Landi Bezuidenhout provides pillar of strength for patients with life-threatening illnesses
As Chief Executive Officer and Nursing Service Manager of Nelspruit Hospice, Landi Bezuidenhout has been a pillar of strength for many people with life-threatening illnesses for the past four years.
For this, she has been nominated for the South African Council for Business Women (SACBW) recognition awards in the category for Warrior Woman.
Nelspruit Hospice was established about 16 years ago and is one of only two hospices in the Ehlanzeni District, which has a population of 1,857 million. It is a registered non-profit organisation as well as a public-benefit organisation, and can issue Section 18A income tax certificates for donations of R500 and more.
Landi and her team made up of permanent staff and volunteers provide quality home-based palliative care and physical, psychosocial, and spiritual support regardless of race, disease, religion, or socioeconomic situation to patients living in a 30km radius of Nelspruit.
Palliative is derived from the Latin word pallium, which means cloak. Palliative care is, therefore, an extra layer of specialised care that can be provided alongside curative treatments from the start of the diagnosis. The aim of palliative care is to reduce or prevent suffering, and to enhance the quality of life of patients as well as their families.
“I am responsible for the day-to-day management of the organisation. This includes supervising and directing patient care and ensuring that the organisation is financially sustainable,” Landi says.
She also trains volunteers as well as caregivers in hospice palliative care.
An annual fundraising plan is drafted and executed with a group of volunteers to generate income to sustain the organisation.
“Our fundraising events have been well supported by the community and we hope that our upcoming fundraising events will be just as well supported,” she says.
Services rendered by Nelspruit Hospice include home-based care, where professional nurses visit and assess the needs of patients in the comfort of their homes; providing equipment such as hospital beds, wheelchairs, shower and bath chairs, walkers, and commodes; collecting specimens, such as blood, from patients at their homes and delivering it to the laboratory to save them money, and prevents exposure to people with colds and other diseases; and supporting the families of patients. Trained caregivers are also placed with patients to help care and support the patient and relieve the pressure of the family. The caregivers are supervised by professional nurses who support and direct their care.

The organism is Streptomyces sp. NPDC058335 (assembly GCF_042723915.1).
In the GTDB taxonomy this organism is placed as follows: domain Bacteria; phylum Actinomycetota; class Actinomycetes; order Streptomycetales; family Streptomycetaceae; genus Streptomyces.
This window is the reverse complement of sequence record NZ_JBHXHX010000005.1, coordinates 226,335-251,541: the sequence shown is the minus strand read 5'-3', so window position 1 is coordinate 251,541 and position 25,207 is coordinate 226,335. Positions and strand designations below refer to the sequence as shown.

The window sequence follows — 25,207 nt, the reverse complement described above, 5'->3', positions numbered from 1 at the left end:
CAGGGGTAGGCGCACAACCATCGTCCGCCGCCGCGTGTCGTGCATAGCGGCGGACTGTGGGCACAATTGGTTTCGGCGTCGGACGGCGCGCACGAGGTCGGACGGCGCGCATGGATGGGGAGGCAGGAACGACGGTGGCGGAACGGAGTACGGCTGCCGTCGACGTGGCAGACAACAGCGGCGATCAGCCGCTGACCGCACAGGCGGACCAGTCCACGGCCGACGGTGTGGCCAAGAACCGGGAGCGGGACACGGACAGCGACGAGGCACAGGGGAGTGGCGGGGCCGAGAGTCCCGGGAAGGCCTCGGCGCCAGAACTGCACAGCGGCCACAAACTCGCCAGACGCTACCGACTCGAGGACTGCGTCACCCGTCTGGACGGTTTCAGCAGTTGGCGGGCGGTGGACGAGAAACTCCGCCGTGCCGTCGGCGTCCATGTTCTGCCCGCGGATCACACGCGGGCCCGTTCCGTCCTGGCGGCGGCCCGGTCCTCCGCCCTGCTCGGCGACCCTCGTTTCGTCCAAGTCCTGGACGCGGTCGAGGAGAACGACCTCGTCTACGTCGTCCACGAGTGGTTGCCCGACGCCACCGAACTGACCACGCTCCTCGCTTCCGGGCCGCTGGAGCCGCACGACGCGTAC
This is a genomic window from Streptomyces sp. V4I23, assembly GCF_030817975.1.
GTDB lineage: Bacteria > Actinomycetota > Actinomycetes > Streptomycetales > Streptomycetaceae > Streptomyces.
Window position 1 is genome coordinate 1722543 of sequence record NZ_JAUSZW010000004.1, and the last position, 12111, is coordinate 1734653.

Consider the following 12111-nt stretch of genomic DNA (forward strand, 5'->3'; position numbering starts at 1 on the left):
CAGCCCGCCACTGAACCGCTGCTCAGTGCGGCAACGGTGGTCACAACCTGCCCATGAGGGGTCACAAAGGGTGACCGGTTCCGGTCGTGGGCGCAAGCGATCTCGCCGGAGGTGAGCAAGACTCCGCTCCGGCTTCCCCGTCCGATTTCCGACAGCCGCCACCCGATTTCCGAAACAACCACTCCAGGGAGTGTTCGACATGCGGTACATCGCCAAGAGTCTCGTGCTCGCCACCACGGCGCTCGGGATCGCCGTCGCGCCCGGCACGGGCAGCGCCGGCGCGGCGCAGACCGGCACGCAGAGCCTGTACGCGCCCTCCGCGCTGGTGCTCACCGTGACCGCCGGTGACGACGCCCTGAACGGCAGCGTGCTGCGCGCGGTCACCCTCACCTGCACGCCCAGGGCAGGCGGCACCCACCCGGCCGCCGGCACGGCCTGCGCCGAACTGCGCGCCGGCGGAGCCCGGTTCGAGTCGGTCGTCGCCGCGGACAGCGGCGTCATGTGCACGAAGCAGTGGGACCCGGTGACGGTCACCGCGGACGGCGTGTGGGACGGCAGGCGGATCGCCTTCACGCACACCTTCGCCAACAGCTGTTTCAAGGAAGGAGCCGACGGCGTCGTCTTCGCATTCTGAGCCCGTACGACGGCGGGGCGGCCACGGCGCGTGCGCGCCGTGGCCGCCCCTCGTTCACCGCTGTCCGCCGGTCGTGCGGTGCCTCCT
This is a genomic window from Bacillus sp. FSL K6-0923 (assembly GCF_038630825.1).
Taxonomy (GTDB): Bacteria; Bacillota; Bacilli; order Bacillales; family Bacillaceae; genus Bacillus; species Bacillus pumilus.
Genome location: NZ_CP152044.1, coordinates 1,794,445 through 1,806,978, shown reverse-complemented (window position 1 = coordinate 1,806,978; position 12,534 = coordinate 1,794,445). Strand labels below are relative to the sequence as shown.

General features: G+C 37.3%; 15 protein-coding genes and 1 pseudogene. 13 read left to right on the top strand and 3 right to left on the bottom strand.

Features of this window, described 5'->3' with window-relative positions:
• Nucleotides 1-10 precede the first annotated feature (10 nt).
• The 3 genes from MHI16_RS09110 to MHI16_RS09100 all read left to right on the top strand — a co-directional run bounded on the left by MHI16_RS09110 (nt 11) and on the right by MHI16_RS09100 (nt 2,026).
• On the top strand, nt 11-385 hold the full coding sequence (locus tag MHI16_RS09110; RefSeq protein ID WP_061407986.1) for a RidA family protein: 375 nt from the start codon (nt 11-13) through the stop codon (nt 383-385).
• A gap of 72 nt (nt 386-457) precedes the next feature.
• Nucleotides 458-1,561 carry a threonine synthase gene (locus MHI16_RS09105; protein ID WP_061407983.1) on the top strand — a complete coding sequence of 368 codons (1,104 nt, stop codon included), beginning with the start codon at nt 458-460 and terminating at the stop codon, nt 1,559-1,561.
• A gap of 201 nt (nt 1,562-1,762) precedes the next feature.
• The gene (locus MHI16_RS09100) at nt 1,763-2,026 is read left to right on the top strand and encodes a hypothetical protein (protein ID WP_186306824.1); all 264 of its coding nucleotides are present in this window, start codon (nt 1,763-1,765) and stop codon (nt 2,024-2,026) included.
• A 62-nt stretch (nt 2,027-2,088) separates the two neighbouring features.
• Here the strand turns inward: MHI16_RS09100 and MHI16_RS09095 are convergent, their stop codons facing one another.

“Once a month we have a wellness day where current patients, patients in remission, or family members who have lost a loved one come together to socialise. It is a safe space for them to talk about their worries and where they support each other and make new friends. For many it is the highlight of the month,” Landi says.
Landi says a lack of funding, staff and volunteers remain Nelspruit Hospice’s biggest challenge.
“Grants received usually stipulate that it cannot be used to fund salaries or the running costs of the organisation – yet that is sometimes the biggest need. Without staff one cannot deliver a service; without water, electricity, and insurance, no business can survive. Marketing our organisation is therefore absolutely essential,” she says.
The biggest achievements this year have been the increase in volunteers and the extension to Barberton, where a retired nurse, a doctor and a pharmacist offer their services to assist patients. “With the aid of Lotto funding, we initiated a programme to train trained caregivers in hospice palliative care. Not only are their skills and knowledge enhanced, but their employability is improved as they have extra skills that other caregivers do not have. A total of 16 caregivers will be trained by the end of our financial year,” Landi says.
Nelspruit Hospice has cared for 126 patients in the previous financial year. From March to August 2023, halfway through Hospice Nelspruit’s financial year, the organisation has already cared for 129 patients.
For every patient, there are at least two to three family members attached to the patient who also receive care and support.
“Nine out of ten patients indicated that they would prefer to receive care at home, as opposed to a hospital. Who would do that if we were not there?”
Landi says she keeps abreast of new developments by actively participating in the PalPrac WhatsApp group, consisting of palliative-care trained doctors, nurses, social workers, physiotherapists and other health professionals. Reading about the different conditions on trusted web pages such as Medscape helps to keep her knowledge up to date.
“Balancing my personal and work life is always a challenge when you work for an NPO, but I do manage to take the odd weekend off and visit a game reserve, or my children,” she says.